An index of 50 low-capitalization cryptocurrencies, the so-called Shitcoin Index, is up 114% so far this year. Launched in 2019 by FTX, the index was trading at an all-time high of $1,065 Monday after making all-time highs for the past three consecutive trading days. The novel futures product has outperformed bitcoin by 88 percentage points this year.
Minecraft of Finance
Camila Russo, founder of The Defiant and author of “The Infinite Machine,” the first book on the history of Ethereum, out today, thinks Ethereum has achieved much of what it set out to do five years ago: become a “Minecraft of crypto-finance.” From token issuance to decentralized exchanges through to novel derivatives platforms, Ethereum is the base layer to an alternative and open financial system. “The next five years will be about strengthening these scaling solutions and making these financial applications more robust and secure,” she predicts. You can read an excerpt of her new book here:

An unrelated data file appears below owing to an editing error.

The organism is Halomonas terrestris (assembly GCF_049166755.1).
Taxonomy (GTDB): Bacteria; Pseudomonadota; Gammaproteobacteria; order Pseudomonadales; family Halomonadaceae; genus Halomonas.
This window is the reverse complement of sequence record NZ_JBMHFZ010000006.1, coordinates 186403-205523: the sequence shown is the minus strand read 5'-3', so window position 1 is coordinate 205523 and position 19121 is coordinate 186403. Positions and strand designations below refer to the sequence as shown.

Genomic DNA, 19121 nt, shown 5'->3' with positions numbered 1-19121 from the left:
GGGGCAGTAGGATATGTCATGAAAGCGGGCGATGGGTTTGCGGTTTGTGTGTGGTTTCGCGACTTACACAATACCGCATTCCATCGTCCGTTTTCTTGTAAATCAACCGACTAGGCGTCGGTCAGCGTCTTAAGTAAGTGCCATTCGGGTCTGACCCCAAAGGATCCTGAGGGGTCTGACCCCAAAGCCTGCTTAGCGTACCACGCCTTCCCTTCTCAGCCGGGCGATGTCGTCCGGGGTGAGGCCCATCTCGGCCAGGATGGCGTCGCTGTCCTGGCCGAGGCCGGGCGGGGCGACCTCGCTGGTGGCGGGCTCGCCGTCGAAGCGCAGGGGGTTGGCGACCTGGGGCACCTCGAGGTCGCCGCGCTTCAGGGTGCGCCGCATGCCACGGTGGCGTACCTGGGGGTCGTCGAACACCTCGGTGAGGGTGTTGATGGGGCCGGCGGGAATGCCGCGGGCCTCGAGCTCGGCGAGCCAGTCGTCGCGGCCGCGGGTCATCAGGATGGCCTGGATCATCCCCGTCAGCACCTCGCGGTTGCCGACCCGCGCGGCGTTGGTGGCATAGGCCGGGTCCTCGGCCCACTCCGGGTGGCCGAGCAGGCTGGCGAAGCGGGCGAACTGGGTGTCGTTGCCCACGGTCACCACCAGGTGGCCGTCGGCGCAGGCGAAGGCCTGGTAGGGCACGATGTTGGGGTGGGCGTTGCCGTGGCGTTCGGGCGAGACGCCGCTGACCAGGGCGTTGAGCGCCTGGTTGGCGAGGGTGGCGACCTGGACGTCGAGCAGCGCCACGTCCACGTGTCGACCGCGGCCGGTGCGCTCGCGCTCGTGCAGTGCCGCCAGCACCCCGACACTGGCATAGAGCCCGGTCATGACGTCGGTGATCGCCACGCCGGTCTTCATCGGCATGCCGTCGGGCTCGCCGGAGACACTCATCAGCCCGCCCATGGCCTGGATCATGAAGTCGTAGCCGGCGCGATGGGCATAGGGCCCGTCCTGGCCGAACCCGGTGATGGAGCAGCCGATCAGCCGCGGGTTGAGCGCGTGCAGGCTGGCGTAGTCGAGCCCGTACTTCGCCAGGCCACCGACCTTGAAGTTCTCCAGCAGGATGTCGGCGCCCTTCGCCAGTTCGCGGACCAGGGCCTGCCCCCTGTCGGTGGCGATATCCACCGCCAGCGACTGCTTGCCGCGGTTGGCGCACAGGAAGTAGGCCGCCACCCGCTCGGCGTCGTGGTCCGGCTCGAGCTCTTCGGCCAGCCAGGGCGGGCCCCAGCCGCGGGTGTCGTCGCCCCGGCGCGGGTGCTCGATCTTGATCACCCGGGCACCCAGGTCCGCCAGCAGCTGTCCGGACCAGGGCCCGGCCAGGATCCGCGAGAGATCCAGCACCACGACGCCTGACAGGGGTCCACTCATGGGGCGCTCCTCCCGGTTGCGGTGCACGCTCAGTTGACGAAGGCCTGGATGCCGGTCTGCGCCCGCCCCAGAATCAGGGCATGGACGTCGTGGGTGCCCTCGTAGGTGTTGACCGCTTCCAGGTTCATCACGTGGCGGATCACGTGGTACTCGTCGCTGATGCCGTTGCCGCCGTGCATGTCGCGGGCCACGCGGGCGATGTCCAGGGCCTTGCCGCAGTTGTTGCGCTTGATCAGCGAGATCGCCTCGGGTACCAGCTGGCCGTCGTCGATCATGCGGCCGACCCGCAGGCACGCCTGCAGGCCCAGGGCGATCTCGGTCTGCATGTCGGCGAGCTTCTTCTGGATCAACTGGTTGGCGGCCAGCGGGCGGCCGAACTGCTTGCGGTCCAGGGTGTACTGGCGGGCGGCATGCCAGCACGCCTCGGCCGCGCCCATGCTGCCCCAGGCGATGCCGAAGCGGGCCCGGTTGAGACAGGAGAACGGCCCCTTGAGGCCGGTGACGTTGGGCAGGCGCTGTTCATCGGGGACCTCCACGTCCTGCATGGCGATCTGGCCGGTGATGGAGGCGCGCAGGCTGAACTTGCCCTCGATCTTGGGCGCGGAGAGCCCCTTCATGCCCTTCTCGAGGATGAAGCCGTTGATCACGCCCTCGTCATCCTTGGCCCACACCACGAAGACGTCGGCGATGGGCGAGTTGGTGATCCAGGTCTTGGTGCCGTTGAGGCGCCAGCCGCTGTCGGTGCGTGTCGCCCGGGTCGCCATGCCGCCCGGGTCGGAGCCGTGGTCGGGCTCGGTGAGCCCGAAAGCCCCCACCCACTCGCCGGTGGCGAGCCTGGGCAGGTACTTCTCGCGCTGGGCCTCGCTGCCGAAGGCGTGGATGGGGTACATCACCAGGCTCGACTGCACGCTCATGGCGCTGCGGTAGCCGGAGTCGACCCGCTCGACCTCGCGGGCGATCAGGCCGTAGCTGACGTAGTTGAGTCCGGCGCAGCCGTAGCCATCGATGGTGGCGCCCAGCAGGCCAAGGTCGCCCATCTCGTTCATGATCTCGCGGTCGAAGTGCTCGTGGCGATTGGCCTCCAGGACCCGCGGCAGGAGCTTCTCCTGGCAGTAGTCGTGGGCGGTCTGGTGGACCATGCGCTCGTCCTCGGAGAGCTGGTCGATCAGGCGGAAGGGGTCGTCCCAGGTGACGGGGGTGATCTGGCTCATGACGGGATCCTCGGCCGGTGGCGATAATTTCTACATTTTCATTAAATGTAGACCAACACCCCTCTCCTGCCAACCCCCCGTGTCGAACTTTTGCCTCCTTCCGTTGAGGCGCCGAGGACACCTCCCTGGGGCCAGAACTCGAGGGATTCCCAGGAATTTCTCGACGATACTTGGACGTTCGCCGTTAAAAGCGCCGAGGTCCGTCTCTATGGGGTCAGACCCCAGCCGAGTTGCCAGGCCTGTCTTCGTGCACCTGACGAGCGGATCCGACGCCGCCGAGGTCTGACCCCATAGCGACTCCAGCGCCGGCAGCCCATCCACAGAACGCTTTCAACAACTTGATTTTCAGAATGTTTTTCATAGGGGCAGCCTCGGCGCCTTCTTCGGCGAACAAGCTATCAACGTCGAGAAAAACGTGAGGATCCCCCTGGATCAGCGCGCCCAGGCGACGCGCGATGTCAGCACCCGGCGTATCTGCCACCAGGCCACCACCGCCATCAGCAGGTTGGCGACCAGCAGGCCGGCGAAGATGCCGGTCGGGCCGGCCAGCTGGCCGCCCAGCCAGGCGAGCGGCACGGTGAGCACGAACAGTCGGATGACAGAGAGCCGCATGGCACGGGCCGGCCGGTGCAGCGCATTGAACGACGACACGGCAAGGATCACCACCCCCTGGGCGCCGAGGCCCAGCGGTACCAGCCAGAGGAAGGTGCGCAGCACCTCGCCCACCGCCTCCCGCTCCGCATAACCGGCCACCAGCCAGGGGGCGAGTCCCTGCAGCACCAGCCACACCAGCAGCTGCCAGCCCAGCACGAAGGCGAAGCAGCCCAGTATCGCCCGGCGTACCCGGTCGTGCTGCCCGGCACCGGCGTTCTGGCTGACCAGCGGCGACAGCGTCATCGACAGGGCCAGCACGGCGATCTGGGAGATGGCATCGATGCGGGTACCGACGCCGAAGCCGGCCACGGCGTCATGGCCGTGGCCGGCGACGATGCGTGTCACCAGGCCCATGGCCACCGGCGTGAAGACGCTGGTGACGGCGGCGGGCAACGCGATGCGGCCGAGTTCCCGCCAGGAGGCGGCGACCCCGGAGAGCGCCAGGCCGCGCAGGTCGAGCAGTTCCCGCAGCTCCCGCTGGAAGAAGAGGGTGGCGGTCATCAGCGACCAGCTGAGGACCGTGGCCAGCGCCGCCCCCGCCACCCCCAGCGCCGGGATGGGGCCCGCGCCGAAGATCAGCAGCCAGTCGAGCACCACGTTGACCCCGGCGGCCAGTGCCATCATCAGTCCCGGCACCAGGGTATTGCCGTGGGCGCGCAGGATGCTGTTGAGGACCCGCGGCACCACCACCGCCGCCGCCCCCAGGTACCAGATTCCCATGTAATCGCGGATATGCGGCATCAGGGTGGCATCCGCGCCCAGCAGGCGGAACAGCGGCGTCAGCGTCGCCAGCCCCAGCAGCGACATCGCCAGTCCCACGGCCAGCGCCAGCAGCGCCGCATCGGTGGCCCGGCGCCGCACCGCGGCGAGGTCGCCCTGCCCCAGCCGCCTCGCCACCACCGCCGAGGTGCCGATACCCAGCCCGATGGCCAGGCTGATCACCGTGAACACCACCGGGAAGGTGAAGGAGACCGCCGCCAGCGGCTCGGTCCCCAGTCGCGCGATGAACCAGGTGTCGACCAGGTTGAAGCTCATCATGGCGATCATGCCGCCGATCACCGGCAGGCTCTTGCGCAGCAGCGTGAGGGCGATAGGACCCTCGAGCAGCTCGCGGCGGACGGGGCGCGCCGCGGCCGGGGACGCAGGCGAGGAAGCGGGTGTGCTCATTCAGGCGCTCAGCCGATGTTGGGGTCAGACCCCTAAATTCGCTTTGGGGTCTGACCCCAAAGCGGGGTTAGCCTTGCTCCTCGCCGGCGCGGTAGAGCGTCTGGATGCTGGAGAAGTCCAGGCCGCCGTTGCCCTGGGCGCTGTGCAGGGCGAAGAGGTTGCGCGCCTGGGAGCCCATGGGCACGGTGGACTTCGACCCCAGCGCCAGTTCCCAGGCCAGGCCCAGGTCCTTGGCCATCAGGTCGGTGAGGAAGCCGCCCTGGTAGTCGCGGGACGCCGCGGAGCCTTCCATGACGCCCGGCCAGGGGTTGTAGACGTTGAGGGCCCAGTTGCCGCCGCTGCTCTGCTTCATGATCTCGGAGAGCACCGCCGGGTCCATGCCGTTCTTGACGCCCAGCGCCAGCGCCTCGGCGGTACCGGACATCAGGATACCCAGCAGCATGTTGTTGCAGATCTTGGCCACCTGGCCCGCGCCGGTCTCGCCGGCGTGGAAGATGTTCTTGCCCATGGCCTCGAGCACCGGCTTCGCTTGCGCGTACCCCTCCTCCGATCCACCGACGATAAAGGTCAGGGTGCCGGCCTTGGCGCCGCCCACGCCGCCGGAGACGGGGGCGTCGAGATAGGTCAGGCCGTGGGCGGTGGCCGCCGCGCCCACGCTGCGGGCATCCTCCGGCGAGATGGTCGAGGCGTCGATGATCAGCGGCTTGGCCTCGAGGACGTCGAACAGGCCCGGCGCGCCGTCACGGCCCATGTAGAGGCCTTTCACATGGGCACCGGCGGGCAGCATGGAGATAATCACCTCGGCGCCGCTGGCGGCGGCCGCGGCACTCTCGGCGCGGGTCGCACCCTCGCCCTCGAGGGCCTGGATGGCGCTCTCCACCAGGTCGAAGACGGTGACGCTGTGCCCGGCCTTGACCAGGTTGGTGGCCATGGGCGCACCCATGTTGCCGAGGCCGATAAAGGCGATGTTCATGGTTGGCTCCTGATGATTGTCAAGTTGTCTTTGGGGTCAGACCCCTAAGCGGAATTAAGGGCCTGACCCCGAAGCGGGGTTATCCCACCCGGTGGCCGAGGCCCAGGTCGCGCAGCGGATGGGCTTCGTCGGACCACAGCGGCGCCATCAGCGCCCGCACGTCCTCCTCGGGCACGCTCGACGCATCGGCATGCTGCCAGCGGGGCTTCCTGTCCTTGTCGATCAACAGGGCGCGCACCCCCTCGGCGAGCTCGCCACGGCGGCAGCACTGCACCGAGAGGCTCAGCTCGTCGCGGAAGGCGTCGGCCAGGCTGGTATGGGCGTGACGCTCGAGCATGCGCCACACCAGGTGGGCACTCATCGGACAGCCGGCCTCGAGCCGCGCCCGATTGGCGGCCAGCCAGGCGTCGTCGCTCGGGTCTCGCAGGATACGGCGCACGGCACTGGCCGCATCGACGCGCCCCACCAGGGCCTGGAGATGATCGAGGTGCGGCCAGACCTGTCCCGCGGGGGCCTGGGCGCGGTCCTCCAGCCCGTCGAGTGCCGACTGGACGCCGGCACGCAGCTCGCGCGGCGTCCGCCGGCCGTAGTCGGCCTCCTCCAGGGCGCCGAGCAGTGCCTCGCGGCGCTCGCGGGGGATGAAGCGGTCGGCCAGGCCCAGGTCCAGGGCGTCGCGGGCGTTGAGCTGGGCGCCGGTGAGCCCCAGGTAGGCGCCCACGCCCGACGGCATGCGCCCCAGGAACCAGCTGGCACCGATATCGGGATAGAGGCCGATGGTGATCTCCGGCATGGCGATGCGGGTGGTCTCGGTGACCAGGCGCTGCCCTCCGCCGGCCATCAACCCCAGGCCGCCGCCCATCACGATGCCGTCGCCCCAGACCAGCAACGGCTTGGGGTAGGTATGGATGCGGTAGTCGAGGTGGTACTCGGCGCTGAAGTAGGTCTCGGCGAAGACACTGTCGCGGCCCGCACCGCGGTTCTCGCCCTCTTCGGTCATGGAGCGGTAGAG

The Real Story Behind Tesla’s Crazy Rally
Elon Musk is now richer than Warren Buffett and Tesla comprises more than 25% of the value of the entire auto market. In the latest episode of The Breakdown, NLW looks at the narratives behind this stock-market phenomenon including Musk’s cult of personality, the Robinhood effect and whether Tesla is a tech company.